Kidnappers kill Chinese hostages in Sudan

By Alaa Shahine

Oct 27, 2008 (Reuters)

Kidnappers killed five Chinese oil workers on Monday out of nine they had been holding hostage in central Sudan for more than a week, the Sudanese Foreign Ministry said.

The ministry blamed the Justice and Equality Movement, a Darfur rebel group, for seizing and killing the Chinese.

"Five were murdered. Two were able to escape with minor injuries," ministry spokesman Ali al-Sadig said. The two workers who escaped were now in the hands of the government, Sadig said while the kidnappers were still holding the remaining two.

"This incident happened without any provocation," he told Reuters. JEM leaders were not available for comment.

The kidnapping was the third such incident in the energy-producing state of South Kordofan in the past year.

Analysts say the underdeveloped region could become another violent flashpoint. If the JEM had indeed carried out the kidnapping, it also showed that insecurity could spread from neighboring Darfur.

The nine workers were snatched near a small oil field where they were doing contract work for the Greater Nile Petroleum Operating Company (GNPOC). The company is a consortium led by China's CNPC that also includes India's ONGC, Malaysia's Petronas and Sudan's state-owned Sudapet.

Sadig said the kidnappers had demanded that Chinese oil firms leave the region.

"We call on the international community to condemn the Justice and Equality Movement," he said. "Nobody is condemning it for its actions."


The Chinese embassy in Khartoum could not be reached for comment, but China's Xinhua news agency said the embassy "strongly condemned" the killings.

The embassy also urged local authorities to continue efforts to find the two missing workers and to take steps to safeguard Chinese citizens in Sudan.

The Darfur rebel group has not confirmed or denied its involvement in the incident. It said it had forces in the area and warned that oil workers were legitimate military targets.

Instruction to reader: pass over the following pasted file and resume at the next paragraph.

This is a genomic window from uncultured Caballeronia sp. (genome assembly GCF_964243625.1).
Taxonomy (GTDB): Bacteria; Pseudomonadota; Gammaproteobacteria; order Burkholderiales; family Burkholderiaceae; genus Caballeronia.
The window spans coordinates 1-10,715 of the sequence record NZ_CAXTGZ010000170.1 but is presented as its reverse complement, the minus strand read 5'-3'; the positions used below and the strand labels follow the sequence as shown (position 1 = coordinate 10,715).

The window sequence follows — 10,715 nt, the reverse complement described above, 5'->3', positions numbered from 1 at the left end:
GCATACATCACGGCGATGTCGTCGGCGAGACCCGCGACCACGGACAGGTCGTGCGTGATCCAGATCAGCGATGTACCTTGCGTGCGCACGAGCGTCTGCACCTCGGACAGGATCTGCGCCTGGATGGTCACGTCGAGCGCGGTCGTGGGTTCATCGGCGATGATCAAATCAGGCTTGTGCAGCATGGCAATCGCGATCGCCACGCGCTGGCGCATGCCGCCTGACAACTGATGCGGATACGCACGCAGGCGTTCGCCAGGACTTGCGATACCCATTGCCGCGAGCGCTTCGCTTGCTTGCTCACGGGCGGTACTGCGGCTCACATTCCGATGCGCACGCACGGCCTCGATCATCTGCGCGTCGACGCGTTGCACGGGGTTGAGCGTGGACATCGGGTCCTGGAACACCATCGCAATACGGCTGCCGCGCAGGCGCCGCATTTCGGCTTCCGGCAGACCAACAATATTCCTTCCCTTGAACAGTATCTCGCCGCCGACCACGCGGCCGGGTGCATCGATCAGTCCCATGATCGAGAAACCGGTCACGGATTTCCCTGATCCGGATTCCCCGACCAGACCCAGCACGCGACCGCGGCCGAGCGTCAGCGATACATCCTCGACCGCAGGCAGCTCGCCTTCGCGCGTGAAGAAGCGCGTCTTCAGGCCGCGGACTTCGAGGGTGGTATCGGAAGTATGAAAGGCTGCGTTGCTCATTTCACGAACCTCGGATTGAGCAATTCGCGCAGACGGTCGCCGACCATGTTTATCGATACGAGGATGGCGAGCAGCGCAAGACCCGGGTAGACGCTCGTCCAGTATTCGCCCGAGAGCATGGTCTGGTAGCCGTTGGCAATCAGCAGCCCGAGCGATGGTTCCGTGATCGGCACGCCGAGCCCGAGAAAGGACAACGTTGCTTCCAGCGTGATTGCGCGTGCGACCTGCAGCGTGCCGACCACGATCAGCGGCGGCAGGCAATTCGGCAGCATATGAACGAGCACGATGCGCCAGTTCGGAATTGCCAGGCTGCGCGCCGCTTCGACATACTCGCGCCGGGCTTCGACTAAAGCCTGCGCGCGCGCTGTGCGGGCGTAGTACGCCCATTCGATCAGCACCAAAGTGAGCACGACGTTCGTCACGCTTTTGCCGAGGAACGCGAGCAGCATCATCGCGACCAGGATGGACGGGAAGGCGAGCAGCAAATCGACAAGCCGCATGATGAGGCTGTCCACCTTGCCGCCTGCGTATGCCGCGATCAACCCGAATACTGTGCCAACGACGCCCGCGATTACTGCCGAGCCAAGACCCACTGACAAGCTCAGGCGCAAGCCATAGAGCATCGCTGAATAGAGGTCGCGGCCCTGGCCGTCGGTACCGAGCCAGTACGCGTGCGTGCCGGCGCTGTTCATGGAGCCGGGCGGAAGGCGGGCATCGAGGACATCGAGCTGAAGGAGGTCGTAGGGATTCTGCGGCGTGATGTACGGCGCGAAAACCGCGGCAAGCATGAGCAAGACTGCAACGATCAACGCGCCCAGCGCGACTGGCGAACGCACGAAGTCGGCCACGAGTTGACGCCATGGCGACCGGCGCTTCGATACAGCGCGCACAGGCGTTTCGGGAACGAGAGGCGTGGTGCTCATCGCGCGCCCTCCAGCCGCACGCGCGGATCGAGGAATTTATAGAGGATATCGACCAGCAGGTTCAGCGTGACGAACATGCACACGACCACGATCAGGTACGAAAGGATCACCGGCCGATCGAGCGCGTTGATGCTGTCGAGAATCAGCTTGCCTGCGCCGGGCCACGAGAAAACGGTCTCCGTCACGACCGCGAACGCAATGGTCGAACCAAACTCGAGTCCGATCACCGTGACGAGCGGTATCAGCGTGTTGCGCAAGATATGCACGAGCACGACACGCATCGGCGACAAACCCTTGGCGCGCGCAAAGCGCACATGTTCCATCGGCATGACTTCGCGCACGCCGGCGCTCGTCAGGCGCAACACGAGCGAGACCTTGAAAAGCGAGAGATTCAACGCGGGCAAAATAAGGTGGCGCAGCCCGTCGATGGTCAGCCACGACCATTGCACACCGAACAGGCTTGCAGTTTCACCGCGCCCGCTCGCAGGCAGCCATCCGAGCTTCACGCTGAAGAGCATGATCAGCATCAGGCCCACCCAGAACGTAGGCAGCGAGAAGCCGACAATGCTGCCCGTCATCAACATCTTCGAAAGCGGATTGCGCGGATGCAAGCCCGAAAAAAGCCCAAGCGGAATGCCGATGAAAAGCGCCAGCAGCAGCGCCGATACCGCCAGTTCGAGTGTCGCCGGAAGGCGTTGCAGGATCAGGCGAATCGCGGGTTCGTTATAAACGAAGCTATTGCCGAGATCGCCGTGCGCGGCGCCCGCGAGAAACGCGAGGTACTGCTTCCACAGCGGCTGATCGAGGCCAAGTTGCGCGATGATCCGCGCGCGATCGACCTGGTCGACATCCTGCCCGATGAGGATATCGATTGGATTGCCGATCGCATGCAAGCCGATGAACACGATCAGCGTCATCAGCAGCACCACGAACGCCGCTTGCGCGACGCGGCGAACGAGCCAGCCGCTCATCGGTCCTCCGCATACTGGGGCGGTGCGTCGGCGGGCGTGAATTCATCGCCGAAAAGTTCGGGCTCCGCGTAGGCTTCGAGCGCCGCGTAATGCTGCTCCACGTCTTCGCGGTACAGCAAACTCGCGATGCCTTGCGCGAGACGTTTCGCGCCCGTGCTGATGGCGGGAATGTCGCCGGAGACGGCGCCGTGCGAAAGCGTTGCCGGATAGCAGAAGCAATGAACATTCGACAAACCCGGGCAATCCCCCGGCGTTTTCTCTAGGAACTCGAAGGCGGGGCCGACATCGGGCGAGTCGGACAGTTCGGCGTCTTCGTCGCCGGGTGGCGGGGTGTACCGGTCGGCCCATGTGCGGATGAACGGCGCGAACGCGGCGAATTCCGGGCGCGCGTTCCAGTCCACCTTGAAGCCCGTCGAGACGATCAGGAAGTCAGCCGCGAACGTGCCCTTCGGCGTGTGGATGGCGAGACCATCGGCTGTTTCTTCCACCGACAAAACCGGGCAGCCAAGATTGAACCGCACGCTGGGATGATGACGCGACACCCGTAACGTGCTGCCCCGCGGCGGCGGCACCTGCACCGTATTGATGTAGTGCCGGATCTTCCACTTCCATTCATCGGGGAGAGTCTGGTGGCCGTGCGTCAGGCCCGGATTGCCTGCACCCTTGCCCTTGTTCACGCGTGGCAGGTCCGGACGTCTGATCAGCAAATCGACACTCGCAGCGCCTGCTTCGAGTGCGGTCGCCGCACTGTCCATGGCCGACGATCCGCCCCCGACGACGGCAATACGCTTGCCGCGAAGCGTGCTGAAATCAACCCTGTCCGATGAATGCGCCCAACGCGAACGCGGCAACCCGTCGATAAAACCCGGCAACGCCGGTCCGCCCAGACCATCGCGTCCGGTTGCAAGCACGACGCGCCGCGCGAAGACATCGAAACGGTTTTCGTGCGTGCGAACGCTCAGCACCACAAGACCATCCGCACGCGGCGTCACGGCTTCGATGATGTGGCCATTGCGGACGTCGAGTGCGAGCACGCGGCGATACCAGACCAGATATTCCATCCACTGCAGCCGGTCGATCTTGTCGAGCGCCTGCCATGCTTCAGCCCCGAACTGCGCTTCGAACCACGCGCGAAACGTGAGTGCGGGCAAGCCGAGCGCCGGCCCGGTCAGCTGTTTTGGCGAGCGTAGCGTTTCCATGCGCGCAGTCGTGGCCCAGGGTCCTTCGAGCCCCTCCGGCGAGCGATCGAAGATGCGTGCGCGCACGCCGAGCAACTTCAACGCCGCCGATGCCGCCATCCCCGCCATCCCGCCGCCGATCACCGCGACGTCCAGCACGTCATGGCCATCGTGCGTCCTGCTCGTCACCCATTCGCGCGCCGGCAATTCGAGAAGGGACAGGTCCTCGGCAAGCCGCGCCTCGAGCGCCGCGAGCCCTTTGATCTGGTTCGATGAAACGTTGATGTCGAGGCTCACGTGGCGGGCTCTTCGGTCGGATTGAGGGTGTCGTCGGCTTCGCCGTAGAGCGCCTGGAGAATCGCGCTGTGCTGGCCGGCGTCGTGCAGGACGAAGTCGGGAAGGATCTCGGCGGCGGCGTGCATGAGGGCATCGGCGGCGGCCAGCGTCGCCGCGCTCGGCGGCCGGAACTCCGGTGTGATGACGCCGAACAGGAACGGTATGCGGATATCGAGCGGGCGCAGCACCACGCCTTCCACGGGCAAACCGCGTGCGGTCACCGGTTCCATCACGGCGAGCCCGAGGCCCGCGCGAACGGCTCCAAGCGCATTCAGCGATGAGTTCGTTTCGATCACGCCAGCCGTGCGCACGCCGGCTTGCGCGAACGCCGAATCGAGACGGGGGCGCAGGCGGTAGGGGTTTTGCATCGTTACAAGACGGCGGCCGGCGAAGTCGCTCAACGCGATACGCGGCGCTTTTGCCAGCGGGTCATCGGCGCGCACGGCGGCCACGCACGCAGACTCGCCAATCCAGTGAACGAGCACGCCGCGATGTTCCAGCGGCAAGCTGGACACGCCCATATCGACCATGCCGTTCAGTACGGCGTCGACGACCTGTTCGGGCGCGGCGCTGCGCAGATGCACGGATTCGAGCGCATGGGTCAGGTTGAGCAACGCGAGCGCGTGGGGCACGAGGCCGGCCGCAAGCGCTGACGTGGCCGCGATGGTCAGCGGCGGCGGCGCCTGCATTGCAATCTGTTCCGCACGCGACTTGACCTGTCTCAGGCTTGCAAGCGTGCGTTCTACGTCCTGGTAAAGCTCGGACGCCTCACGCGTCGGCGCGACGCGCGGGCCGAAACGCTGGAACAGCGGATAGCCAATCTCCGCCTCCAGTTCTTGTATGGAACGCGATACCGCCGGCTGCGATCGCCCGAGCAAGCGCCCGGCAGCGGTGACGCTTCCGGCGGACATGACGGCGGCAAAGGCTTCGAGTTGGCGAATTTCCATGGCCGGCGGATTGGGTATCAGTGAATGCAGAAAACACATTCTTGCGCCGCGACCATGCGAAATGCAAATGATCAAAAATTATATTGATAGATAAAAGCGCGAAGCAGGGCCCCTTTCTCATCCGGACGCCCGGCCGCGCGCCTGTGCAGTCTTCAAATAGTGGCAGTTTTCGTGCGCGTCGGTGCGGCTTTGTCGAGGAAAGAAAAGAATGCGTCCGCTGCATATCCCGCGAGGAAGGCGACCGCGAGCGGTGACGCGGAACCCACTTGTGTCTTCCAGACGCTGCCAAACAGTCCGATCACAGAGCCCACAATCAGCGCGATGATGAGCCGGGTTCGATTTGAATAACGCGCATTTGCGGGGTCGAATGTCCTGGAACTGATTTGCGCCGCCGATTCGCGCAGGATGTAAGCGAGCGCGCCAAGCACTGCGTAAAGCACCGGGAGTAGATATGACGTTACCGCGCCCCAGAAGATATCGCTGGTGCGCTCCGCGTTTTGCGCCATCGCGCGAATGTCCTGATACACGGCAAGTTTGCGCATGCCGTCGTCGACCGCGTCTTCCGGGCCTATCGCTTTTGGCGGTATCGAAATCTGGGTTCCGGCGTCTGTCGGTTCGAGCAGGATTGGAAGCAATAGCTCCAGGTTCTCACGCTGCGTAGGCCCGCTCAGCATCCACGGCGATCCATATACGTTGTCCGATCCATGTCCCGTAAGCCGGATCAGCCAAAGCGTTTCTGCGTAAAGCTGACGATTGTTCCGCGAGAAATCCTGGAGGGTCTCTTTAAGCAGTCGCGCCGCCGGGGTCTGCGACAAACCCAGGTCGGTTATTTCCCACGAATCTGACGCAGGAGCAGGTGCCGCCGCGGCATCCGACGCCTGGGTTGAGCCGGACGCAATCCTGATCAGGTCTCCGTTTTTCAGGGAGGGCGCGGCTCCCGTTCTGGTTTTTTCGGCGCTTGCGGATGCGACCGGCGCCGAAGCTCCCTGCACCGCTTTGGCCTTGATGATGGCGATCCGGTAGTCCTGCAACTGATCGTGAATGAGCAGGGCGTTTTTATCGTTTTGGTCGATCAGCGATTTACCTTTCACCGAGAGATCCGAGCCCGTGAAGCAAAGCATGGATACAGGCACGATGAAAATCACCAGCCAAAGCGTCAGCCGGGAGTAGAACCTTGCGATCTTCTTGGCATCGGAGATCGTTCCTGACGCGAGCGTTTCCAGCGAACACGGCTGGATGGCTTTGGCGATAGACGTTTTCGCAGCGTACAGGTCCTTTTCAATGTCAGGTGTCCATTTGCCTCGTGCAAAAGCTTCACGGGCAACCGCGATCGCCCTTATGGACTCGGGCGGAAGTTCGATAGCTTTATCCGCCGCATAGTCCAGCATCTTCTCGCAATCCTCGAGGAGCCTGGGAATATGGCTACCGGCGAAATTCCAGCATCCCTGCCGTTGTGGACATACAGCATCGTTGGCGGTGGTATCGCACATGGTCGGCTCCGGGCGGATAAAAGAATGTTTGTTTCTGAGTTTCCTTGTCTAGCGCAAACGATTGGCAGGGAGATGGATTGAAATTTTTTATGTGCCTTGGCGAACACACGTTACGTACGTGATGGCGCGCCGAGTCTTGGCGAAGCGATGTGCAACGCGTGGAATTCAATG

JEM seized five oil workers -- an Egyptian, an Iraqi and three Sudanese -- in October 2007 but released them later.

Local tribesmen have identified the head of the kidnappers as a man called Fudeili, a member of a sub-clan of the Arab al-Misseriya tribe called Awlad Omran.

Local officials said the kidnappers, whom one diplomat familiar with the issue called disaffected locals, probably wanted oil money.

Abdul-Rasoul al-Nur, a former governor of Kordofan and a Misseriya leader, said his tribe condemned the killings.

The International Crisis Group think-tank said last week the a 2005 peace deal that ended two decades of war between north and south Sudan was at risk in South Kordofan "where many of the same ingredients" that produced the Darfur conflict existed.

South Kordofan is inhabited by Arab and African tribes who were mobilized during the north-south war and who remain polarized along tribal and political lines, the group said.

The Sudanese foreign ministry said in a statement Sudanese authorities would take "more security measures" to protect Chinese and foreign workers in the country.

A group of kidnappers had seized four Indian oil workers and their Sudanese driver in May. Three men managed to escape and one was released. Another man is believed dead.


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